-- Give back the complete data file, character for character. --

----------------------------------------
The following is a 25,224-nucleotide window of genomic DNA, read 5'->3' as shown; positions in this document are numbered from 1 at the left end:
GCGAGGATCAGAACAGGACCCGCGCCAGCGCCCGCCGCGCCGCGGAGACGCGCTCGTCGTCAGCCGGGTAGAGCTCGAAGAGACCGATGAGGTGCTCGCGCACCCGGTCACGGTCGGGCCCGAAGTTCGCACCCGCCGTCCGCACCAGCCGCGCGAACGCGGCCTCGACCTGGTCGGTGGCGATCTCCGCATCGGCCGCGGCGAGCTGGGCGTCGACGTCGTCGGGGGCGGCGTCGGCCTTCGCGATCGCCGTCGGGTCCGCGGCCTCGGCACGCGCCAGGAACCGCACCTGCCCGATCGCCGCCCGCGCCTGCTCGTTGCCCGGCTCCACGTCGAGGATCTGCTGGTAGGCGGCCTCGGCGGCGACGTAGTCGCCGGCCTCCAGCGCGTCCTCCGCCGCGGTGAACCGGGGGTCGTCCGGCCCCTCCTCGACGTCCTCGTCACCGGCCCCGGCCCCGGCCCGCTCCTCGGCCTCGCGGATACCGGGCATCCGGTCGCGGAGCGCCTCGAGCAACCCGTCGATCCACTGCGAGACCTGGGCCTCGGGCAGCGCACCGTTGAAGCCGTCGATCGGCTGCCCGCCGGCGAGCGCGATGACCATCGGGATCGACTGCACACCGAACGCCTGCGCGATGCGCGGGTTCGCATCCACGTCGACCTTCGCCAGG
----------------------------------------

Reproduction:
The following is a 25,224-nucleotide window of genomic DNA, read 5'->3' as shown; positions in this document are numbered from 1 at the left end:
GCGAGGATCAGAACAGGACCCGCGCCAGCGCCCGCCGCGCCGCGGAGACGCGCTCGTCGTCAGCCGGGTAGAGCTCGAAGAGACCGATGAGGTGCTCGCGCACCCGGTCACGGTCGGGCCCGAAGTTCGCACCCGCCGTCCGCACCAGCCGCGCGAACGCGGCCTCGACCTGGTCGGTGGCGATCTCCGCATCGGCCGCGGCGAGCTGGGCGTCGACGTCGTCGGGGGCGGCGTCGGCCTTCGCGATCGCCGTCGGGTCCGCGGCCTCGGCACGCGCCAGGAACCGCACCTGCCCGATCGCCGCCCGCGCCTGCTCGTTGCCCGGCTCCACGTCGAGGATCTGCTGGTAGGCGGCCTCGGCGGCGACGTAGTCGCCGGCCTCCAGCGCGTCCTCCGCCGCGGTGAACCGGGGGTCGTCCGGCCCCTCCTCGACGTCCTCGTCACCGGCCCCGGCCCCGGCCCGCTCCTCGGCCTCGCGGATACCGGGCATCCGGTCGCGGAGCGCCTCGAGCAACCCGTCGATCCACTGCGAGACCTGGGCCTCGGGCAGCGCACCGTTGAAGCCGTCGATCGGCTGCCCGCCGGCGAGCGCGATGACCATCGGGATCGACTGCACACCGAACGCCTGCGCGATGCGCGGGTTCGCATCCACGTCGACCTTCGCCAGG